The Internet makes bullying easy because of the faceless power of the Internet. Some people are more likely to be targeted. That includes those who appear introverted, are perceived as different, or suffer from low self-esteem Being cyberbullied has serious effects. It can foster loneliness and depression, and it has even led some victims to commit suicide. If you’re a young parent trying to protect your child’s internet space, check here for better tips on that.
What you can do?
If you are being cyberbullied, remember this: How you respond can make things get better or worse. Try one or more of the following suggestions.
Ignore the bully.
The primary goal of bullies is to get targets to lose their cool. When targets lose their cool, they essentially hand over power to the bully.
Sometimes the best response is no response.
Resist the urge to retaliate
Retaliation could also make it appear that you are as much a part of the problem as the bully. Don’t add fuel to the fire. There are things you can do to stop the bullying—without making the situation worse. For example: Block the person who is sending the messages. What you don’t read can’t hurt you.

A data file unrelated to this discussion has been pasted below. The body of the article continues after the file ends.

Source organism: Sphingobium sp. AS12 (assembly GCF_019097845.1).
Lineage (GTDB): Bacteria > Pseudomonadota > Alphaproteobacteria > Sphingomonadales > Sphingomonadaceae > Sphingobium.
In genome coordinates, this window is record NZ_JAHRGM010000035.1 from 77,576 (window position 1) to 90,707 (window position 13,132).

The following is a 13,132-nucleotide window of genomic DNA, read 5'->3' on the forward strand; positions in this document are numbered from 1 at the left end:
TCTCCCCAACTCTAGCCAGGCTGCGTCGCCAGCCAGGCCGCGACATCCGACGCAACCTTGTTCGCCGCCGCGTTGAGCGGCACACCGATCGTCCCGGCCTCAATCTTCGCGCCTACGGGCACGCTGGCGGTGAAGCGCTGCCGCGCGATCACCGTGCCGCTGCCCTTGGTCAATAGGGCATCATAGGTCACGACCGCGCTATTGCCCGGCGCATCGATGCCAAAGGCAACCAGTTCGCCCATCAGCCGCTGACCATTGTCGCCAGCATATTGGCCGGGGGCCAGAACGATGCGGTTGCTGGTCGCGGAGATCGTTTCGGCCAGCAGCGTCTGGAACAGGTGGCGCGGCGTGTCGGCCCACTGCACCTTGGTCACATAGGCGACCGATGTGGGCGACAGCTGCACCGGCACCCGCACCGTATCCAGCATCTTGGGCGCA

Save all evidence, even if you do not read it. That includes aggressive text messages, instant messages, e-mails, posts on blogs or social media, voice messages, or any other communication.
Tell the cyberbully to stop. Send a firm but non-emotional message, such as: Do not send any more messages. Remove what you have posted. If this does not stop, I will take further steps to ensure that it does.
Build your self-confidence.
Focus on your strengths rather than your weaknesses. Like physical bullies, cyberbullies prey on people who seem vulnerable.
Tell an adult.
Start with your parents. You can also report the situation to the website or service that the bully is using. In severe situations, you and your parents should report the situation to your school, report it to the police, or even seek legal advice.